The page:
Hepatitis C virus (HCV) is present in the semen of enough men who have sex with men (MSM) coinfected with HIV to warrant the use of condoms to prevent the sexual transmission of HCV regardless of a partner’s HIV status, according to researchers, aidsmap reports. Publishing their findings in Open Forum Infectious Diseases, investigators studied 33 HIV/HCV-coinfected MSM who gave paired samples of blood and semen.

Sixty-four percent of the men had contracted hep C within six months and the others were infected for longer and considered chronically infected.

The participants gave 59 semen samples that the researchers could test for the presence of hep C.

Thirty-three percent of the men had detectable hep C in their semen. Twenty-seven percent of the semen samples (16) had detectable virus.

The researchers calculated that an average ejaculate would deposit up to 6,630 international units of hep C into the rectum of a receptive partner during anal sex.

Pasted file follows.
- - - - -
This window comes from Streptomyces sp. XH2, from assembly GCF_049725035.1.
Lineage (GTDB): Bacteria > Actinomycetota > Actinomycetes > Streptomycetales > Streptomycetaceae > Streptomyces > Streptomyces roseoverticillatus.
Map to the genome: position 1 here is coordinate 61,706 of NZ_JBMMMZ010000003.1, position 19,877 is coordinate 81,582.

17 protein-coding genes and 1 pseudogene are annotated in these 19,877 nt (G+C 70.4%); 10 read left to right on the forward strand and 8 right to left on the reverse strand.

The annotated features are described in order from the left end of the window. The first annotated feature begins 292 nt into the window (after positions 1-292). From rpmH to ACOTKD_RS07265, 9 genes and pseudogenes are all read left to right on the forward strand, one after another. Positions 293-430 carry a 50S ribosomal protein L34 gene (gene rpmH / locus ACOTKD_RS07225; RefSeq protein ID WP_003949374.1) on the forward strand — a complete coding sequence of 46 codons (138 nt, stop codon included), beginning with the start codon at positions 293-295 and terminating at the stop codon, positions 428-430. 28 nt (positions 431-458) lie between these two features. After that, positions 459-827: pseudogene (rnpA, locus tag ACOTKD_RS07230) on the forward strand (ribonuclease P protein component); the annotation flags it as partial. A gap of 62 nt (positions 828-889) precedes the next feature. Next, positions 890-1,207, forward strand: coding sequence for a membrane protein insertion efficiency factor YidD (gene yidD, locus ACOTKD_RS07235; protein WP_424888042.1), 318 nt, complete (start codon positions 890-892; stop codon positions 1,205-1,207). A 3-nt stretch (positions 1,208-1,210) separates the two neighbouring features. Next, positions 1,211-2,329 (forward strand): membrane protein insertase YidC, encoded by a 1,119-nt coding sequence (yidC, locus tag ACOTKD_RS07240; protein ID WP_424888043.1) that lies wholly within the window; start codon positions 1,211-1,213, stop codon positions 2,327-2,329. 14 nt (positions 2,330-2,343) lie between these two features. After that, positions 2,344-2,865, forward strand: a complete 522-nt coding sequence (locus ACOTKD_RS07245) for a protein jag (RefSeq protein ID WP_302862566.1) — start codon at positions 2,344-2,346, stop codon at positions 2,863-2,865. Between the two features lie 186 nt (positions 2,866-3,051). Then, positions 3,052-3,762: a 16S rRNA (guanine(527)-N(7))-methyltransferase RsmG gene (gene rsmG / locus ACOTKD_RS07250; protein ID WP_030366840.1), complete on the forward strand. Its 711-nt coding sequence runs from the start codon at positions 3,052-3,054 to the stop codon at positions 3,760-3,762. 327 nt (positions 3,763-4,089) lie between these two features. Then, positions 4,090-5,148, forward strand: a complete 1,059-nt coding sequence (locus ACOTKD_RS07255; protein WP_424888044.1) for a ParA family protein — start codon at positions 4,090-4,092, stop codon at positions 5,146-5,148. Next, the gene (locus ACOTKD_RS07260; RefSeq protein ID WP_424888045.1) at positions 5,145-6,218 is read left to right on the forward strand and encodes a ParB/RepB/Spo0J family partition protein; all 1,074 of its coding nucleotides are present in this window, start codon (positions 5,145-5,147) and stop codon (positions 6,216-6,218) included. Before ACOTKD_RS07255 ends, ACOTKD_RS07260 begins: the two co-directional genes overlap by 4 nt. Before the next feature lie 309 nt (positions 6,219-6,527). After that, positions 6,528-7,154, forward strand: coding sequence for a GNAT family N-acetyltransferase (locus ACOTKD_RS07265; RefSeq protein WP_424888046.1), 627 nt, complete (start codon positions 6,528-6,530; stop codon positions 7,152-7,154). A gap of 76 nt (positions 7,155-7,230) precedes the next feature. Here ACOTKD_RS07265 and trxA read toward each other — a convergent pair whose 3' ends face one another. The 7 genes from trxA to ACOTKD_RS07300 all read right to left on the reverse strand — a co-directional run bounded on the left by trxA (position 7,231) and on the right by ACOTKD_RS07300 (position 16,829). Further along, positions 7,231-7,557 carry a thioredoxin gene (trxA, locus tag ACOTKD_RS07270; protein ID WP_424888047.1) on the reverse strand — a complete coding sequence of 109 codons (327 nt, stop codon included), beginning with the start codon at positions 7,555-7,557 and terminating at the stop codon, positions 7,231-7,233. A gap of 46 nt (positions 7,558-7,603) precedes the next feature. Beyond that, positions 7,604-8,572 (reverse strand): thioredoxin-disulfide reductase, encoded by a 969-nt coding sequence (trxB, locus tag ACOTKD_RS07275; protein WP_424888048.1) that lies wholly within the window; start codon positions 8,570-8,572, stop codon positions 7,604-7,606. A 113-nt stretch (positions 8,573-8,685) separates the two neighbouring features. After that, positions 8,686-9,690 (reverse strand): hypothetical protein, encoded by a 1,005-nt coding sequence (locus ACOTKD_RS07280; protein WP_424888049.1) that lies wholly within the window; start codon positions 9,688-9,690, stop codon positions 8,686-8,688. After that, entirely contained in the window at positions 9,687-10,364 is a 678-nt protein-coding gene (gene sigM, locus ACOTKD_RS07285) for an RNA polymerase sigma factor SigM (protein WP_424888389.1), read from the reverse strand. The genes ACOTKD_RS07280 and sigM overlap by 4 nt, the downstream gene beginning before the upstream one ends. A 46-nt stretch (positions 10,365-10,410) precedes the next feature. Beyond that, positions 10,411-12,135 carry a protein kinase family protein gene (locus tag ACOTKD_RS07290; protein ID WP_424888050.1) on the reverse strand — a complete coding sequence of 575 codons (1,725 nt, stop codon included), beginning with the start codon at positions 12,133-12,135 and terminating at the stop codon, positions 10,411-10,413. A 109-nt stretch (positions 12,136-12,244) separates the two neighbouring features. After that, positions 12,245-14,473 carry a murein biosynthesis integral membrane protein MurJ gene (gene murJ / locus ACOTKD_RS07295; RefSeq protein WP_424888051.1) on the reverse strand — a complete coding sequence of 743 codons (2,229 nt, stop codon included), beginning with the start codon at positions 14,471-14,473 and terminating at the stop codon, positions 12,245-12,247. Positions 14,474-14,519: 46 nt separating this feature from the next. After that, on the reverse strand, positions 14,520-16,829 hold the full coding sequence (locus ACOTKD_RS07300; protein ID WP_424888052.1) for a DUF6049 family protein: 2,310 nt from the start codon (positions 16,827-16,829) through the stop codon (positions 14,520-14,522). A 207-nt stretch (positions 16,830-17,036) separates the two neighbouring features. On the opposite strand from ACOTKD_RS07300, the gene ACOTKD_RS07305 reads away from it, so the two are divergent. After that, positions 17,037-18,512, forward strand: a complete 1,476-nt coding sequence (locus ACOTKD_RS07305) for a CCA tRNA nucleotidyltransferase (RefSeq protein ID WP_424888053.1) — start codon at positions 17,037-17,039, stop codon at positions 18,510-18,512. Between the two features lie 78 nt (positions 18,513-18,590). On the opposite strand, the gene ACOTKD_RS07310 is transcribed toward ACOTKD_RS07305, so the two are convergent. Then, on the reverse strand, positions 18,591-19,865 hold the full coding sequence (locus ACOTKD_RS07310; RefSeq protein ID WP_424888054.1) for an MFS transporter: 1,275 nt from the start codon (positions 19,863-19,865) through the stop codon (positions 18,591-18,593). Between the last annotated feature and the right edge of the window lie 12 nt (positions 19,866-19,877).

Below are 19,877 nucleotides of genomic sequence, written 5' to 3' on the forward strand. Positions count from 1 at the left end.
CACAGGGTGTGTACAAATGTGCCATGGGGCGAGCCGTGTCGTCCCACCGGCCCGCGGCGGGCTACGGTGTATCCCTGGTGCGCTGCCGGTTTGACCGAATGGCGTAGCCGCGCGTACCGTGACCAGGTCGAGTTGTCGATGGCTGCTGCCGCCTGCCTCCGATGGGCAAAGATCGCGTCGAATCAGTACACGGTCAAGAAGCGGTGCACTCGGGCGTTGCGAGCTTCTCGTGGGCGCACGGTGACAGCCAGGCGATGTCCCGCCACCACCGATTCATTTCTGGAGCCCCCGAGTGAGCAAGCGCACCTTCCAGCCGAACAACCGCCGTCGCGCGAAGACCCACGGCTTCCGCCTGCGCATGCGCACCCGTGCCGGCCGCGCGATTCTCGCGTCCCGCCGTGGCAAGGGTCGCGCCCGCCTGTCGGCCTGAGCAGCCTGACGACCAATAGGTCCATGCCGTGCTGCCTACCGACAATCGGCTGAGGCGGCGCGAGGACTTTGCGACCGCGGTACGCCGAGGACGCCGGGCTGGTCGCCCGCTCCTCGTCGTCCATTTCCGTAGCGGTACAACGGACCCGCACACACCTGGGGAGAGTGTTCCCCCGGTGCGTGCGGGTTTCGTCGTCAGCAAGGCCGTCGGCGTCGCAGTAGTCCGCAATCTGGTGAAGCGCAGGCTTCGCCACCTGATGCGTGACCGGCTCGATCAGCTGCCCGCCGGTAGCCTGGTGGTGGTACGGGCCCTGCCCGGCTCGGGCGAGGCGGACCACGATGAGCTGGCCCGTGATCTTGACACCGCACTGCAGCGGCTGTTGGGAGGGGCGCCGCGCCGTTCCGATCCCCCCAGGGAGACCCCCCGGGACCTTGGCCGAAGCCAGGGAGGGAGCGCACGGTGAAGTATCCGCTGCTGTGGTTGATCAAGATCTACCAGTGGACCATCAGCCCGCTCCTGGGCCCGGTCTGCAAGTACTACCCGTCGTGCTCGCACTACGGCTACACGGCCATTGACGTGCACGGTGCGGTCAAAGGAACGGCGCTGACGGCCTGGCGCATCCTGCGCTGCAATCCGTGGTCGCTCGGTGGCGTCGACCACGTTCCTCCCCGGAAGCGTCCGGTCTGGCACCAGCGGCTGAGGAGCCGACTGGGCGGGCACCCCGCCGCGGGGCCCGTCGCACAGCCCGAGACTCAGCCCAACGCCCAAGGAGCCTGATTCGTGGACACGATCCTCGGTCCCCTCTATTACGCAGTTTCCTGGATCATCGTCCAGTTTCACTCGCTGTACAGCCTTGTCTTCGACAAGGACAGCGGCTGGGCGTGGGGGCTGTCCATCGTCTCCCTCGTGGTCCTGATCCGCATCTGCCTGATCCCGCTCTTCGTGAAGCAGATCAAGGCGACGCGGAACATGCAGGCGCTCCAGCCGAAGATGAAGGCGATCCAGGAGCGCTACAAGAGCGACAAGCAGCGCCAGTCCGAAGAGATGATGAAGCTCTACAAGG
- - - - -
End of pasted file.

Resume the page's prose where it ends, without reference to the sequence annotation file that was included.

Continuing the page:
“The rectal mucosa changes generated by anal intercourse alone, without more significant trauma, may allow absorption of HCV from semen,” the researchers concluded. “Our data therefore strongly support that condoms should be used during anal intercourse among MSM to prevent HCV acquisition, regardless of serostatus.”

There is a well-documented, expanding epidemic of sexually transmitted hepatitis C among HIV-positive MSM in the Western world. There have also been recent case reports of HIV-negative MSM contracting HCV sexually, but such transmission appears more rare.

To read the aidsmap article, click here.

To read the study abstract, click here.